All Saints Day (text from The Bible in 90 Days) 11/1/2009

They All Look to You

Lessons:     Isaiah 25:6-9 or Wisdom 3:1-9     Psalm 24:1-10, 22 (9)     Revelation 21:1-6a     St. John 11:32-44   Prayer of the Day     Almighty God, you have knit your people together in one communion in the mystical body of your Son, Jesus Christ our Lord. Grant us grace to follow your blessed saints in lives of faith and commitment, and to know the inexpressible joys you have prepared for hose who love you, through Jesus Christ, our Savior and Lord, who lives and reigns with you and the Holy Spirit, one God, now and forever. Amen.

Text from "The Bible in 90 Days"

104:24 O Lord, how manifold are your works! In wisdom you have made them all; the earth is full of your creatures. 25 Yonder is the sea, great and wide, creeping things innumerable are there, living things both small and great. 26 There go the ships, and Leviathan that you formed to sport in it. 27 These all look to you to give them their food in due season; 28 when you give to them, they gather it up; when you open your hand, they are filled with good things. 29 When you hide your face, they are dismayed; when you take away their breath, they die and return to their dust. 30 When you send forth your spirit, they are created; and you renew the face of the ground. 31 May the glory of the Lord endure forever; may the Lord rejoice in his works- 32 who looks on the earth and it trembles, who touches the mountains and they smoke. 33 I will sing to the Lord as long as I live; I will sing praise to my God while I have being. 34 May my meditation be pleasing to him, for I rejoice in the Lord. 35b Bless the Lord, O my soul. Praise the Lord!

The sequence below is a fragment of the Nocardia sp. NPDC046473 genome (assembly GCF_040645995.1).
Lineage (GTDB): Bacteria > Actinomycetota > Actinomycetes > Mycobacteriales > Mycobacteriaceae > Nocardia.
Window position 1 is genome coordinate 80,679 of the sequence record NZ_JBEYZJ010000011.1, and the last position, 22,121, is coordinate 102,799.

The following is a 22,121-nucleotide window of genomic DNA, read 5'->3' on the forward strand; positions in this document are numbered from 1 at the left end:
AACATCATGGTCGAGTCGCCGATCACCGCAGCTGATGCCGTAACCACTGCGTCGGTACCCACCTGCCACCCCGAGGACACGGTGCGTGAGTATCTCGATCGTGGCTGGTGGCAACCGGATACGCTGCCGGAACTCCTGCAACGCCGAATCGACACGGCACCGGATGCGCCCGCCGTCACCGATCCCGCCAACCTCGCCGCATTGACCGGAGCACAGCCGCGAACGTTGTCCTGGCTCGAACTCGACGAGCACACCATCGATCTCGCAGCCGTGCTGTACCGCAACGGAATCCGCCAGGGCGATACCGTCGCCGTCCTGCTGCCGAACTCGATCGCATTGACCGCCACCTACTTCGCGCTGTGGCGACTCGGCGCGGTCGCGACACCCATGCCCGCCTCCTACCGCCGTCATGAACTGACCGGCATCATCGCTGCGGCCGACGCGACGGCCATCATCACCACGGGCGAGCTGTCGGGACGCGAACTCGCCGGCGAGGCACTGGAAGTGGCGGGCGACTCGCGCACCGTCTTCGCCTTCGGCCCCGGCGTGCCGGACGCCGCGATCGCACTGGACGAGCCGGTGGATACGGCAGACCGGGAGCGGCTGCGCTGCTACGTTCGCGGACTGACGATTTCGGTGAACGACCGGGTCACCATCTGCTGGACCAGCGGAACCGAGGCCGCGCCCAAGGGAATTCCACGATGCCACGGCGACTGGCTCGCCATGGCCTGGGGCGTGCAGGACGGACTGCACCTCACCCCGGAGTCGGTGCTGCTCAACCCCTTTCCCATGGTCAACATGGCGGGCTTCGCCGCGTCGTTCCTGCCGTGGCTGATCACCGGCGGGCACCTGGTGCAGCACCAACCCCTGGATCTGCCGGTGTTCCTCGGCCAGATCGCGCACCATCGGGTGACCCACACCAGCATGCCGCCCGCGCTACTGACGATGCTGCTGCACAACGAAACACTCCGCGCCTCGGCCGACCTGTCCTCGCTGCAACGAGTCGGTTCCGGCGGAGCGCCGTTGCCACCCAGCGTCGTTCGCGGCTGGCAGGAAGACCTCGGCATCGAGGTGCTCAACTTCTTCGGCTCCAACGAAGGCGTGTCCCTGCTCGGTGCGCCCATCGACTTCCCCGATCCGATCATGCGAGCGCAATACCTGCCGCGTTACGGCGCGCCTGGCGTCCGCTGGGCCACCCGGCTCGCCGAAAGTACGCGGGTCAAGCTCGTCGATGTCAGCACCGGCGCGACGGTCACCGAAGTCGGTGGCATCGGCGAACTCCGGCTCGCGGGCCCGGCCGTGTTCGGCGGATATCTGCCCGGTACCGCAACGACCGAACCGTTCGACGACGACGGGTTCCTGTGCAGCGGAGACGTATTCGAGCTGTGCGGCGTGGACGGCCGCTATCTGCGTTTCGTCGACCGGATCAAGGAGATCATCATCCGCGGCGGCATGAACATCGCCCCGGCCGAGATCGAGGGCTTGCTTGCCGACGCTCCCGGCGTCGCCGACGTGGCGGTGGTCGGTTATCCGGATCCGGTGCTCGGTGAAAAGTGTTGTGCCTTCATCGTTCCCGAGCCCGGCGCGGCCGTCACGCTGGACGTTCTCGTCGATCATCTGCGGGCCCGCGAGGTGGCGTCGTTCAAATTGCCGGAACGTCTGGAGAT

Psalm 104:24-34, 35b New Revised Version Bible (C)1989, Division of Christian Education of the National Council of the Churches of Christ in the United States of America.

Martin Luther, whose reforming work we remembered this past Sunday, had a strong belief in the power of prayer. He himself practiced the discipleship habit of daily prayer (it would be more accurate to describe his habit as “hourly prayer”). In his “Small Catechism” (Section 7: “Grace at Table”) he instructed families to pray in this way before every meal.

The children and the members of the household are to come devoutly to the table, fold their hands, and recite: “The eyes of all wait upon you, O Lord, and you give them their food at the proper time. You open your hand and satisfy all living things with delight.” (Comment: “delight” means that all animals receive enough to eat to make them joyful and of good cheer, but worry and greed prevent such delight.) Then they are to recite the Lord’s Prayer and the following prayer: “Lord God, heavenly Father, bless us, and these your gifts, which we receive from your bountiful goodness, through Jesus Christ our Lord. Amen.”

Kolb & Wengert (2000). The Book of Concord. Minneapolis: Fortress Press.

Luther based his understanding of how to pray at mealtime on two Psalms: 104:27-28 (a portion of this week’s reading) and 145:15-16. Set in the larger context of Psalm 104, we understand this verse as a “stewardship verse.” The Psalmist offers effusive praise for the creating work of God: the earth, the waters, the animals, grasses and plants, “food for the earth and wine to gladden the human heart,” the moon and the sun… all of this comes from the hand of God. And more importantly, set within the very nature of creation, is God’s attempt to care for what has been created. “When you open your hand, they are filled with good things.” Luther argues that there is more than enough for all to experience delight.